In March, Microsoft announced a problem in NT 3.5 and later that lets users gain administrative privileges on the system they are interactively logged on to (SP5 corrects this problem). NT stores its core DLLs in virtual memory and shares the files with the programs running on the system, which helps avoid redundant copies of the DLLs in memory and improves memory usage and system performance. When a program calls a function that one of these DLLs provides, NT references the KnownDLLs list data structure (in the Registry) to determine the DLL's location in virtual memory. The NT security architecture protects in-memory DLLs against modification, but by default this architecture lets all users read from and write to the KnownDLLs list.
Users can modify the KnownDLLs list and load into memory a malicious DLL that has the same name as a system DLL, then change the entry in the KnownDLLs list to point to the malicious copy. NT will then direct programs that request the system DLL to the malicious copy. When a program with sufficiently high privileges calls this DLL, the DLL can take a malicious action (e.g., adding a user to the Local Administrators group). The Microsoft article "Restricting Changes to Base System Objects" explains how to protect against this problem by adjusting a Registry key setting.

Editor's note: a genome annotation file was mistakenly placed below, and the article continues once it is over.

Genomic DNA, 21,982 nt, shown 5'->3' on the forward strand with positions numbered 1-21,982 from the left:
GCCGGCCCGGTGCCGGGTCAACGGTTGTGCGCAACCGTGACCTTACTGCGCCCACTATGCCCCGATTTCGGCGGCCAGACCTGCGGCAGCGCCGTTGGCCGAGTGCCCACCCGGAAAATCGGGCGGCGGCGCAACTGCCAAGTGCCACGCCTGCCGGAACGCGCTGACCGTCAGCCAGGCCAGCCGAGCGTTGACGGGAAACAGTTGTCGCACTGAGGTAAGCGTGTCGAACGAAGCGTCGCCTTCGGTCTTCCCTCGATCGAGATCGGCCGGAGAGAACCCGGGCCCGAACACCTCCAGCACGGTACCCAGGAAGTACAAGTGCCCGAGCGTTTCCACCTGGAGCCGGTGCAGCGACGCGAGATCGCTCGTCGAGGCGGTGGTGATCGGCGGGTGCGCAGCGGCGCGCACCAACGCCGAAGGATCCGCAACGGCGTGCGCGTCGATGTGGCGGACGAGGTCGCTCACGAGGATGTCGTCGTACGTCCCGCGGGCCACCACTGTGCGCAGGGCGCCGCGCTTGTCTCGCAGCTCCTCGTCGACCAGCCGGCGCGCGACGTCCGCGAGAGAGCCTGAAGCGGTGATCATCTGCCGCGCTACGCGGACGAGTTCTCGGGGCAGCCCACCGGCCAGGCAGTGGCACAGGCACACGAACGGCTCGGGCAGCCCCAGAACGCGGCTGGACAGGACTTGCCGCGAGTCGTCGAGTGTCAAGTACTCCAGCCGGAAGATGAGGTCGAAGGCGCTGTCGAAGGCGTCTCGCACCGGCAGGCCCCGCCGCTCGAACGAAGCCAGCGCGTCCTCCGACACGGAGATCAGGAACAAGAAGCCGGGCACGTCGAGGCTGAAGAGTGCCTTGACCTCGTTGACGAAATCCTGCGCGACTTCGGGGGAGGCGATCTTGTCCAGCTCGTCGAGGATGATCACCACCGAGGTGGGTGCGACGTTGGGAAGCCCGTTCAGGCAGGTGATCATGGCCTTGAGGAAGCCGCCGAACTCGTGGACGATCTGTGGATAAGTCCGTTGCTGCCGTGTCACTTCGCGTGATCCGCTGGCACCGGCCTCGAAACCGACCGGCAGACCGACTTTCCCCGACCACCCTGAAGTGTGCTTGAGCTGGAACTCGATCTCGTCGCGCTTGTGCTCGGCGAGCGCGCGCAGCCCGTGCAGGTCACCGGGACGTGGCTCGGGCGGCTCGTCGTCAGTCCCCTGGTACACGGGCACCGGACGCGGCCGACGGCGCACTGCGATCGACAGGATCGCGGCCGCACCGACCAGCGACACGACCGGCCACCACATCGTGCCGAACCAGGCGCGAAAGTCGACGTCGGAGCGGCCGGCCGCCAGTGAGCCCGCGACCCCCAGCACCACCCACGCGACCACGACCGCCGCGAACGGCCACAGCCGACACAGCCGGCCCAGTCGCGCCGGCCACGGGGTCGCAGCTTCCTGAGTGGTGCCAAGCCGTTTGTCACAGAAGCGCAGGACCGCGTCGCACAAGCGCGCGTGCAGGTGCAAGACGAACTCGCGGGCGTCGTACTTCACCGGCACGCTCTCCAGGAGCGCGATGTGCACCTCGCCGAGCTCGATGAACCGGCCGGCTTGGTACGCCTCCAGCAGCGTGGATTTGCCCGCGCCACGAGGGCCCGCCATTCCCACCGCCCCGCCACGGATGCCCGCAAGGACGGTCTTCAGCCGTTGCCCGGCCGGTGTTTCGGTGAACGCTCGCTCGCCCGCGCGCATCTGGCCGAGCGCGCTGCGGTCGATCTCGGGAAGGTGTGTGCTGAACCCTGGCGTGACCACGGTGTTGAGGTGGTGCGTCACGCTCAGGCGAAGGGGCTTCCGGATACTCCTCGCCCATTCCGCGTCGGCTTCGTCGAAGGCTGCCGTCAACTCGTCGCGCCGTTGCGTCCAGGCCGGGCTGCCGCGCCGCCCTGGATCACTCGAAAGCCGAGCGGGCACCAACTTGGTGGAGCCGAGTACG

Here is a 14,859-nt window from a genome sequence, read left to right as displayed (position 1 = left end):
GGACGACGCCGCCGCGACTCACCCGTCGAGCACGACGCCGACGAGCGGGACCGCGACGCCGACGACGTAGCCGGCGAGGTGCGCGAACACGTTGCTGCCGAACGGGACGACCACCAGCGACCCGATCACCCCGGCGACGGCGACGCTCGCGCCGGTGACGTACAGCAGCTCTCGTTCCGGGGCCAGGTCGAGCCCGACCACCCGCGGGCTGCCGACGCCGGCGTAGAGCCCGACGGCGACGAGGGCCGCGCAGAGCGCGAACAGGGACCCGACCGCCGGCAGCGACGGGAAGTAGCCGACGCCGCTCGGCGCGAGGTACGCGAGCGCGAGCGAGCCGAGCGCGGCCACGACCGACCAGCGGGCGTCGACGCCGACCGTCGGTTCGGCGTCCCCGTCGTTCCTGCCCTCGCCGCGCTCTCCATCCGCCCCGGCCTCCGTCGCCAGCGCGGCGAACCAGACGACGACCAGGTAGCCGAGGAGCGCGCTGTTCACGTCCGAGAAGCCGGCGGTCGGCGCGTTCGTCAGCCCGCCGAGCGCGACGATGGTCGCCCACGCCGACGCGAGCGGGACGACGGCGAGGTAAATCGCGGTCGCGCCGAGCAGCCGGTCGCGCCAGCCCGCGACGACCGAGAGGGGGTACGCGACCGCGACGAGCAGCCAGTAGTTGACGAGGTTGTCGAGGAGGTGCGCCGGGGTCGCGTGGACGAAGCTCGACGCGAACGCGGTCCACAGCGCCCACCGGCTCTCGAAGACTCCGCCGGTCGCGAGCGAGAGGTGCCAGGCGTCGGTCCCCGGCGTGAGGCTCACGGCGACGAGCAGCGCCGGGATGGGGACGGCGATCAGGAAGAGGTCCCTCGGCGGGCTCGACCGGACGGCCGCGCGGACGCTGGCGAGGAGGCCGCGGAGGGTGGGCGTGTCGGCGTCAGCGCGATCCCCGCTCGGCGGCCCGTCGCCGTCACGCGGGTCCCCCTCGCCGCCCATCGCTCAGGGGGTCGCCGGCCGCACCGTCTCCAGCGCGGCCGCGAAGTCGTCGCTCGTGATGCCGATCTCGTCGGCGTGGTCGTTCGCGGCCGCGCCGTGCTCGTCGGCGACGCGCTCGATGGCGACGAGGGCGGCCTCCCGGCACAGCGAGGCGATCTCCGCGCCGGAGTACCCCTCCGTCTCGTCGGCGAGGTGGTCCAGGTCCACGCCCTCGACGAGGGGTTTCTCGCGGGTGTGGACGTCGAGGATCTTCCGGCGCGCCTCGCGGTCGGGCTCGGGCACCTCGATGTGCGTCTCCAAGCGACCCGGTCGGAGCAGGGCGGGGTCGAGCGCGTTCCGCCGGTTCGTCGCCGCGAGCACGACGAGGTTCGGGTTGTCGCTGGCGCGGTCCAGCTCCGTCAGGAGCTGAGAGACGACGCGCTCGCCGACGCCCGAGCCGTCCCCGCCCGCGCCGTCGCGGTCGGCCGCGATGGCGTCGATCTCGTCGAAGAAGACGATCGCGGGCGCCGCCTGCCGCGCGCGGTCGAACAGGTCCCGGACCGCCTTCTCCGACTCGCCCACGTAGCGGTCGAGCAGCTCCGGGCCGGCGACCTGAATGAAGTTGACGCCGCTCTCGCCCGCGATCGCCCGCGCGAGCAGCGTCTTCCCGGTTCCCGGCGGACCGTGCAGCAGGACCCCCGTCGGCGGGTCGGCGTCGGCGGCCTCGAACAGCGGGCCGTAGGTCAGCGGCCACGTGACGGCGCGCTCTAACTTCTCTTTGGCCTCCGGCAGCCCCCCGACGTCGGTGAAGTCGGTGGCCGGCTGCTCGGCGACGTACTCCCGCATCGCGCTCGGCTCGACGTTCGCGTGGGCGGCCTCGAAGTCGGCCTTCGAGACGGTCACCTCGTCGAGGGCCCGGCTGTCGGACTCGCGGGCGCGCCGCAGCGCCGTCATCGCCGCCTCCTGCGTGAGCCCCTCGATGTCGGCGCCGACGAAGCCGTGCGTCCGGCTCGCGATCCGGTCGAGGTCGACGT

SP5's Y2K updates prevent problems in how the mfc40.dll file handles dates. For example, if the program passes the two-digit year date 99 to the DLL, mfc40.dll adds 1900 to make the date 1999, which presents a problem if the program passes a non-1900-based year date to the DLL. The problem manifests itself when you use a program such as msinfo32.exe. The Microsoft articles "Command Line Switches Supported by the Y2K Update" and "Mfc40.dll May Cause Programs to Display Wrong Date After 01/01/2000" describe this problem.
Worth the Effort
Microsoft has issued a host of OS corrections since the release of SP4. Although you should never load a new service pack without testing it, consider loading SP5—the fixes are worth the installation effort. For more ways to keep current, see the sidebar "Stay Informed."